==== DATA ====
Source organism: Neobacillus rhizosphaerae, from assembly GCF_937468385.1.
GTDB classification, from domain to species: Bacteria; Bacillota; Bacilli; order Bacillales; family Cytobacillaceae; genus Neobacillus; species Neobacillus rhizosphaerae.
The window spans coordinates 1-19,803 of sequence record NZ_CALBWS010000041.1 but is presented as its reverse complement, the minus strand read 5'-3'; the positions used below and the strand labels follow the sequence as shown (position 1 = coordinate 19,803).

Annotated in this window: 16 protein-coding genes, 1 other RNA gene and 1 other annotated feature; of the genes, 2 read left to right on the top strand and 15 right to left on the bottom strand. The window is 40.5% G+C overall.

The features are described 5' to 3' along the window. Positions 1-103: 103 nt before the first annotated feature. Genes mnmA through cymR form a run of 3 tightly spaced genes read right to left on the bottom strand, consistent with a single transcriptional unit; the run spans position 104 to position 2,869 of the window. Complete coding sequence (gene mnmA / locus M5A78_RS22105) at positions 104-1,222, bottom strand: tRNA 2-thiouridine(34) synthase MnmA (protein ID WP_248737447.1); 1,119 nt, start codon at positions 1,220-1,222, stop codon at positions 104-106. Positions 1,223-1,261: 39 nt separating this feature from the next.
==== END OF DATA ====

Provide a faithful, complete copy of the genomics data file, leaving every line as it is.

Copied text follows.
Source organism: Neobacillus rhizosphaerae, from assembly GCF_937468385.1.
GTDB classification, from domain to species: Bacteria; Bacillota; Bacilli; order Bacillales; family Cytobacillaceae; genus Neobacillus; species Neobacillus rhizosphaerae.
The window spans coordinates 1-19,803 of sequence record NZ_CALBWS010000041.1 but is presented as its reverse complement, the minus strand read 5'-3'; the positions used below and the strand labels follow the sequence as shown (position 1 = coordinate 19,803).

Annotated in this window: 16 protein-coding genes, 1 other RNA gene and 1 other annotated feature; of the genes, 2 read left to right on the top strand and 15 right to left on the bottom strand. The window is 40.5% G+C overall.

The features are described 5' to 3' along the window. Positions 1-103: 103 nt before the first annotated feature. Genes mnmA through cymR form a run of 3 tightly spaced genes read right to left on the bottom strand, consistent with a single transcriptional unit; the run spans position 104 to position 2,869 of the window. Complete coding sequence (gene mnmA / locus M5A78_RS22105) at positions 104-1,222, bottom strand: tRNA 2-thiouridine(34) synthase MnmA (protein ID WP_248737447.1); 1,119 nt, start codon at positions 1,220-1,222, stop codon at positions 104-106. Positions 1,223-1,261: 39 nt separating this feature from the next.